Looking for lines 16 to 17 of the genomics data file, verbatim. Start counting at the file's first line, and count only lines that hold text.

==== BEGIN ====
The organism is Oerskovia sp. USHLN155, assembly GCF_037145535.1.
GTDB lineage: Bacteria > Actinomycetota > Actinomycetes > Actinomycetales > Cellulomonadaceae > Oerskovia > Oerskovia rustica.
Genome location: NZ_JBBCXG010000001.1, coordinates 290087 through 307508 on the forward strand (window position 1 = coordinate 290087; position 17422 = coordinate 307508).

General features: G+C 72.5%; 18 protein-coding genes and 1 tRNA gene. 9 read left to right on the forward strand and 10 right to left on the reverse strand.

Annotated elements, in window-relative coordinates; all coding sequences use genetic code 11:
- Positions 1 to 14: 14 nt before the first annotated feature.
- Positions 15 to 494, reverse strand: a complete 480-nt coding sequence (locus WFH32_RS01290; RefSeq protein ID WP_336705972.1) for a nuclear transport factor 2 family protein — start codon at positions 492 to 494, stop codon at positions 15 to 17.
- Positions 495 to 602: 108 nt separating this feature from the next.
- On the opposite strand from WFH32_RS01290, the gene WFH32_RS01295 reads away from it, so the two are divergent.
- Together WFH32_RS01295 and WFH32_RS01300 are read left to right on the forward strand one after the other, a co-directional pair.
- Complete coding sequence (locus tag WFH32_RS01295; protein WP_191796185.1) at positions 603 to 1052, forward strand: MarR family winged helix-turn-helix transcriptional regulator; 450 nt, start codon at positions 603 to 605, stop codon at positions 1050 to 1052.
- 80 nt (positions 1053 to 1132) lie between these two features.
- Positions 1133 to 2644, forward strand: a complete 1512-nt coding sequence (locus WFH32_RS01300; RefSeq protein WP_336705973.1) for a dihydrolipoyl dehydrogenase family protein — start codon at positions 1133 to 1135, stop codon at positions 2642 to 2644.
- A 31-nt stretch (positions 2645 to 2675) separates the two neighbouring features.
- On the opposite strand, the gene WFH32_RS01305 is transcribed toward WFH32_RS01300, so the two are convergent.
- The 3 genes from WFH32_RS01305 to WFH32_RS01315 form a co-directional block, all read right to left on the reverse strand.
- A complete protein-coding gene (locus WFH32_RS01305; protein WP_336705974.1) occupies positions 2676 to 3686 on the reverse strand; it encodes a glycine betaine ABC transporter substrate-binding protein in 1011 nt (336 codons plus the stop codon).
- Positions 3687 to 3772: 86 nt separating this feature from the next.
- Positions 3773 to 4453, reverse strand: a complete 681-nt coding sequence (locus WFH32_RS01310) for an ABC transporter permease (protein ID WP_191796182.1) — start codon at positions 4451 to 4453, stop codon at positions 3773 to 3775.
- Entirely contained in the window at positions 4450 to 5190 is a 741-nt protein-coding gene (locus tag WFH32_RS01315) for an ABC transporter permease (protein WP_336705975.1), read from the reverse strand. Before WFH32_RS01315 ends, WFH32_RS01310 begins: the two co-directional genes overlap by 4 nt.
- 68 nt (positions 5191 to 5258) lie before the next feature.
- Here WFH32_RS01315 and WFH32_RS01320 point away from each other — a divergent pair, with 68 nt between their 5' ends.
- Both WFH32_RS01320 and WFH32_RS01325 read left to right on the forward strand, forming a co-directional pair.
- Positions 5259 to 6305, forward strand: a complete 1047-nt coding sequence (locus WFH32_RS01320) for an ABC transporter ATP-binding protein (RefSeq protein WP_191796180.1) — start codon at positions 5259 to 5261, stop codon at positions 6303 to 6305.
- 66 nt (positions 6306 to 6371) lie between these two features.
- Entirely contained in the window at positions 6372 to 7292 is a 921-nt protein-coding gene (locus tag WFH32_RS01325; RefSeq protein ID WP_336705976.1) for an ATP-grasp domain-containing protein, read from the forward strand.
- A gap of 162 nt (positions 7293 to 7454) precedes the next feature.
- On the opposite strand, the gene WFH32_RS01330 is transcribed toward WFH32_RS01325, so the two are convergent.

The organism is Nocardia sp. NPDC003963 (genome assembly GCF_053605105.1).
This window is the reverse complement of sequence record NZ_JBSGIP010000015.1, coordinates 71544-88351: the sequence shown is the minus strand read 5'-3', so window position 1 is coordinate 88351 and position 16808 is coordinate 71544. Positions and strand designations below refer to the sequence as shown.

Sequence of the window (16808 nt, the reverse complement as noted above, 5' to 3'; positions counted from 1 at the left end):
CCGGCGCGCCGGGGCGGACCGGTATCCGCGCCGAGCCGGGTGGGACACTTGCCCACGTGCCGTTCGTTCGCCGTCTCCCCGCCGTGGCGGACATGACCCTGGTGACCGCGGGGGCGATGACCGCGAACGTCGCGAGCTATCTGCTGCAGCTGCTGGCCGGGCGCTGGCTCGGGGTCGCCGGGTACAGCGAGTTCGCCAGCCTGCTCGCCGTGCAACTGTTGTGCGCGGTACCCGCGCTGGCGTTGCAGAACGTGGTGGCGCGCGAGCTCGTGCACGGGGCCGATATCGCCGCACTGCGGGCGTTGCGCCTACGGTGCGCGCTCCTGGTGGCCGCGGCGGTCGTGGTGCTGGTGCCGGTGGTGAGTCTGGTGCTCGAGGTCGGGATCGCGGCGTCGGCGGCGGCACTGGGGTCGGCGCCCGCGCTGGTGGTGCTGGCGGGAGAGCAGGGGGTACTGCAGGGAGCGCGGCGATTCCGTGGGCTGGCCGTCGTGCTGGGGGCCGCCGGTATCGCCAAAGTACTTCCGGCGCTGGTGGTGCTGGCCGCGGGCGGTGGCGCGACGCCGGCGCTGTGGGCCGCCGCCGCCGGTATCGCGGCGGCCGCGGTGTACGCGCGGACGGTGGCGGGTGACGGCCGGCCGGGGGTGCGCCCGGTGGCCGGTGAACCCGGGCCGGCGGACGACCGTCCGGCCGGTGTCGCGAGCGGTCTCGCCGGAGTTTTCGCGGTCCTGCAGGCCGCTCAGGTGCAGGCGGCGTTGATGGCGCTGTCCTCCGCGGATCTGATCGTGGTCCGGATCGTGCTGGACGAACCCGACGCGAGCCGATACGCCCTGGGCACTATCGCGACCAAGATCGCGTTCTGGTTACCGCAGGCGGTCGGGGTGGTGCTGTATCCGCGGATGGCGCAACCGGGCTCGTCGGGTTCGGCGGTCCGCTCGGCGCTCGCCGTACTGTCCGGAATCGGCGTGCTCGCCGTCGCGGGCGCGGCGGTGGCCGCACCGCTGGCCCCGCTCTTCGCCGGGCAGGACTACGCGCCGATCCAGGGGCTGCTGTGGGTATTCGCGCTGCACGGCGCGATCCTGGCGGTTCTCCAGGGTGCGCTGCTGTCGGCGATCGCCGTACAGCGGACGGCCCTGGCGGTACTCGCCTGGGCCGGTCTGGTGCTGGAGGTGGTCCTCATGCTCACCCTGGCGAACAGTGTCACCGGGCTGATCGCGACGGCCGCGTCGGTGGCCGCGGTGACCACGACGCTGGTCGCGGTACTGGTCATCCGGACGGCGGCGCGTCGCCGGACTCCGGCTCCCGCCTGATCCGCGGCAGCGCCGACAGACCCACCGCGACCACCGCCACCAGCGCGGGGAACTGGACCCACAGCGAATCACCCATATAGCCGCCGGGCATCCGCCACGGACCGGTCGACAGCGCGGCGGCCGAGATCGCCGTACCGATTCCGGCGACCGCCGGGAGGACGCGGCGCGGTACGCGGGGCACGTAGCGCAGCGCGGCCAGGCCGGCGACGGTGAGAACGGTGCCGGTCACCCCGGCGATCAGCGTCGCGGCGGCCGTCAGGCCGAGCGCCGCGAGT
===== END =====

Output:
- The 3 genes from WFH32_RS01305 to WFH32_RS01315 form a co-directional block, all read right to left on the reverse strand.
- A complete protein-coding gene (locus WFH32_RS01305; protein WP_336705974.1) occupies positions 2676 to 3686 on the reverse strand; it encodes a glycine betaine ABC transporter substrate-binding protein in 1011 nt (336 codons plus the stop codon).